Missing $10.8bn audit report ready November — Okonjo-Iweala
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IMAGE: Dr. Ngozi Okonjo-Iweala, Minister of Finance »
The audit report on the alleged $10.8bn missing from the coffers of the Nigerian National Petroleum Corporation will be ready in November, the Minister of Finance, Dr. Ngozi Okonjo-Iweala, has said.
The minister spoke at the Financial Times Africa Summit 2014 in London on Monday.
She said there had been ongoing discussions between the Ministry of Finance and the Ministry of Petroleum Resources on the matter, adding that the huge attention generated by the alleged unaccounted for fund necessitated the government to take steps, including the appointment of PriceWaterHouseCoopers to do a forensic audit of the Nigerian National Petroleum Corporation.
Okonjo-Iweala said, “Initially, it was $48bn, then $20bn; but the figure we have always had is $10.8bn. I am the Minister of Finance; if money is missing, I want it – to use it for good things for the country and that was why when we went to the Senate; we demanded for forensic audit. The President supported it and asked for it to be done.
“We engaged PwC with the Auditor General of the Federation taking the lead. They asked for 16 weeks to complete the work; they have spent 11 or 12 weeks so far and they will be done in a couple of weeks.”
The former Governor of the Central Bank of Nigeria, who is now the Emir of Kano, Mallam Lamido Sanusi, had raised an alarm that the NNPC could not account for $48bn that should have gone into the Federation Account.
A committee established that the unaccounted fund was $10.8bn; Sanusi later said it was $20bn, but was suspended by President Goodluck Jonathan in the wake of the controversy, just months to the completion of his tenure.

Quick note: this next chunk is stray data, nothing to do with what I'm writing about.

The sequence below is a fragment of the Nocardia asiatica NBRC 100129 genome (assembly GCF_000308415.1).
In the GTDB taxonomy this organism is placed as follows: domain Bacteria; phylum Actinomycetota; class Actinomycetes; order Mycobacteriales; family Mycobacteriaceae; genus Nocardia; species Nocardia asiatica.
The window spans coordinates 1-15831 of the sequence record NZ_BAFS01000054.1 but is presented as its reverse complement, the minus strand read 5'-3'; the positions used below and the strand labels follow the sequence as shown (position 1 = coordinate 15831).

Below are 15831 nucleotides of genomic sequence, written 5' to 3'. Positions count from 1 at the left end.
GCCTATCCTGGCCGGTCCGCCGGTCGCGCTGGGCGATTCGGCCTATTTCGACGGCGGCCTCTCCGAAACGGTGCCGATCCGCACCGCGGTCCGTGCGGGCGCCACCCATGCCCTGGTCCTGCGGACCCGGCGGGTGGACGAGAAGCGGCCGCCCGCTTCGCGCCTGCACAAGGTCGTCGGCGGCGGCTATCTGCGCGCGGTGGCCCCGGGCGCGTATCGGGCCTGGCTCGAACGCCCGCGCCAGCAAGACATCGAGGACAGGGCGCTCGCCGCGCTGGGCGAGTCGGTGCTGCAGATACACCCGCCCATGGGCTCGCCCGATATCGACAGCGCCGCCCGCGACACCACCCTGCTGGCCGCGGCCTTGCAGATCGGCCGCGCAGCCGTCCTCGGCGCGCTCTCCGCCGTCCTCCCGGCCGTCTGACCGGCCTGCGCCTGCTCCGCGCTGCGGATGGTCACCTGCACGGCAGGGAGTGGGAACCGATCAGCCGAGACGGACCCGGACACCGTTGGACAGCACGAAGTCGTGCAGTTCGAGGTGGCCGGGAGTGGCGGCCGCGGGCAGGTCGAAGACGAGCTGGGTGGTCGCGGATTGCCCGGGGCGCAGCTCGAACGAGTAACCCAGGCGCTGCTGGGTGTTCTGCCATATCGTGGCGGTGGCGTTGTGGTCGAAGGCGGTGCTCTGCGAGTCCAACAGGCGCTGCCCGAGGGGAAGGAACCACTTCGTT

On the Ebola Virus Disease, Okonjo-Iweala said Nigeria needed to be commended for the efforts it made in ensuring that the index case did not take the illness out of the country and also for containing it.
“We all want democracy, but how do you get it? It involves money. You must discuss issues relating to campaign funds. People who sponsor campaigns believe they must get something from the government when elections are won. These are the real elephant in the room and we need to deal with it.”She said, “Nigeria did a great service by stopping Patrick Sawyer, who was Minnesota bound. Ebola cannot be said to be the real elephant in the room as it has been hyped beyond proportion by the media.
Discussing on a panel on Focus Nigeria, the Director-General, Securities and Exchange Commission, Ms. Arunma Oteh, described wholesale and retail trade as the future of the country’s economy.
She said Nigeria was focusing more on Small and Medium Enterprises’ development as a way of creating more jobs and improving the standards of living of the citizens, because it recognised that SMEs were vehicles for wealth creation.
Oteh said, “I think first and foremost is the recognition globally about the importance of SMEs because they are the ones that create jobs. I think there is a greater focus on how SMEs can be supported.
“In our own country, President Goodluck Jonathan recently set up an SME council. He set up a job board; all of that is focused on how we can practically address the challenges we are facing with the SMEs.”
The SEC boss said to grow the SMEs, the capital market was absolutely important to source funds.
She added, “We need to provide funding at reasonable cost; capital that is patient so that people can grow their businesses and banking finance is not patient. What we need is capital that will be there for a long time; a market-based finance that is long-term and there is a global recognition of this fact.
Article Credit: Businessdayonline